Wednesday, 6 April 2016
GIY Ireland Celery
Published: Apr 05, 2016 By: Shona Dubois
Though growing celery has been made a lot easier with the arrival of self-blanching varieties, it’s still a tricky enough prospect to grow well. But stick with it and it will reward you mightily. Celery is incredibly good for you and is a staple “stock-pot” veg. It tastes great raw and freezes well. Traditionally, growing celery was labour intensive because trenches had to be prepared to grow them in and then the celery had to be regularly earthed up to blanch or whiten the stems. Most GIYers now grow self-blanching (green) celery which does not require earthing up or trenching. Happy days.
Celery is very slow to get started, taking 8 weeks between sowing and planting out. It’s also semi-tender so you want to aim to be planting out in May. Sow seeds in a 10cm pot from March on and keep it on a windowsill inside – it will take about 2 weeks to germinate. Do not cover the seeds in soil – they need light to germinate. Prick out in to module trays (one seedling per module) with fresh compost about a week later. Plant out when the seedlings have four to six true leaves, but harden off before planting out. Successional sowing is a good idea with celery since they don’t stand so well in the ground once ready – sow some seeds every month in March, April and May.
Dig the bed in the winter and add plenty of well rotted manure or compost. Add organic fertiliser (e.g chicken manure pellets) before planting. Blanching celery makes the stems go white and more tender. Even “self-blanching” varieties benefit from blanching. Self-blanching celery is typically planted 25cm apart in blocks rather than in rows, so the plants shade each other from light (thereby improving the blanching process). Water celery well in dry weather – it’s a thirsty plant and if the soil dries out the stems won’t swell. If leaves go yellow, apply an organic feed (e.g. nettle or comfrey tea or a top dressing of poultry manure pellets).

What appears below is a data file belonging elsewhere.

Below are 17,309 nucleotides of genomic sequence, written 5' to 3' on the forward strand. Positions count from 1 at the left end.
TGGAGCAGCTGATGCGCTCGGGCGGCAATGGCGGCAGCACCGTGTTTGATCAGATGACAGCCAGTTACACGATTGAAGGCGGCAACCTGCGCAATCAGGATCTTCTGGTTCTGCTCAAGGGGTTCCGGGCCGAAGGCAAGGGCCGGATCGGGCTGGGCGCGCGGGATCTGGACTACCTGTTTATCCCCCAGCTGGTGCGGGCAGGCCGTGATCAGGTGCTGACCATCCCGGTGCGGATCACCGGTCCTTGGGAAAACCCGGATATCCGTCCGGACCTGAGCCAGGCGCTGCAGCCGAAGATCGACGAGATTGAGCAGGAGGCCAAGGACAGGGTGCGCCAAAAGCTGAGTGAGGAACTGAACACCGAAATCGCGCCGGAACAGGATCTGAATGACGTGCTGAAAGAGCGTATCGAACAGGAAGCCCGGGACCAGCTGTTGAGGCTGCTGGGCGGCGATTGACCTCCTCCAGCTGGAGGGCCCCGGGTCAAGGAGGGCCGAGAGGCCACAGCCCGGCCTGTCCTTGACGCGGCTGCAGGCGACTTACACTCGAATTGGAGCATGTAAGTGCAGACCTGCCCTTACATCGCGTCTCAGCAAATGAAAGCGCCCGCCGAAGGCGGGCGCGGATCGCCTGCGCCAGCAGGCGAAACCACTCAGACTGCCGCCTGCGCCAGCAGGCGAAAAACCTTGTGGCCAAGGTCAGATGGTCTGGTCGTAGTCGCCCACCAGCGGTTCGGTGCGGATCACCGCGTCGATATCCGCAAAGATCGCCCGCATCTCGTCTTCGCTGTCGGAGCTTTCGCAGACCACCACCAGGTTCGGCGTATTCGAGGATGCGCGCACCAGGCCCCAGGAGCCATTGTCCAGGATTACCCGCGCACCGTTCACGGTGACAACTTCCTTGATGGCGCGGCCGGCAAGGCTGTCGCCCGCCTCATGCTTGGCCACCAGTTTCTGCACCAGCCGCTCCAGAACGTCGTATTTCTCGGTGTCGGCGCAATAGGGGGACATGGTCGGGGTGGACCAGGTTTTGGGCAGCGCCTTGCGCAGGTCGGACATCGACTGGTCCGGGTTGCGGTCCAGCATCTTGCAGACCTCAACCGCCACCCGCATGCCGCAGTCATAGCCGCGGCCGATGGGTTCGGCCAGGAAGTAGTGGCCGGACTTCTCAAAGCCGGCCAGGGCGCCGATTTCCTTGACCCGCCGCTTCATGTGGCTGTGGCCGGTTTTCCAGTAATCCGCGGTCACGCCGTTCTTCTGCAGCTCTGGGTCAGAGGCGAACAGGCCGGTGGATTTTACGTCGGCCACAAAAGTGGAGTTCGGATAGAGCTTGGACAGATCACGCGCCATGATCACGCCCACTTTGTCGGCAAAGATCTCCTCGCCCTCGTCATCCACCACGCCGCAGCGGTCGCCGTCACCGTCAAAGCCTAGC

Celery will be ready in approx 40 weeks – usually August-Oct. Lift as required but finish harvesting when frosts arrive. Use a fork to gently lift the plant, roots and all. A head of celery will keep in the fridge for up to 3 days.
Victoria, Tall Utah, Daybreak
Slugs like it. Also prone to celery leaf miner (tiny maggots that cause leaf blisters) and leaf spot (brown spots on leaf that look like blight).
• Celery freezes well. Cut and blanch for 3 mins in boiling water. Cool, pack in freezer bags.
• Homemade collars can be made from strips of black plastic wrapped around the plant to improve the blanching of the stems.
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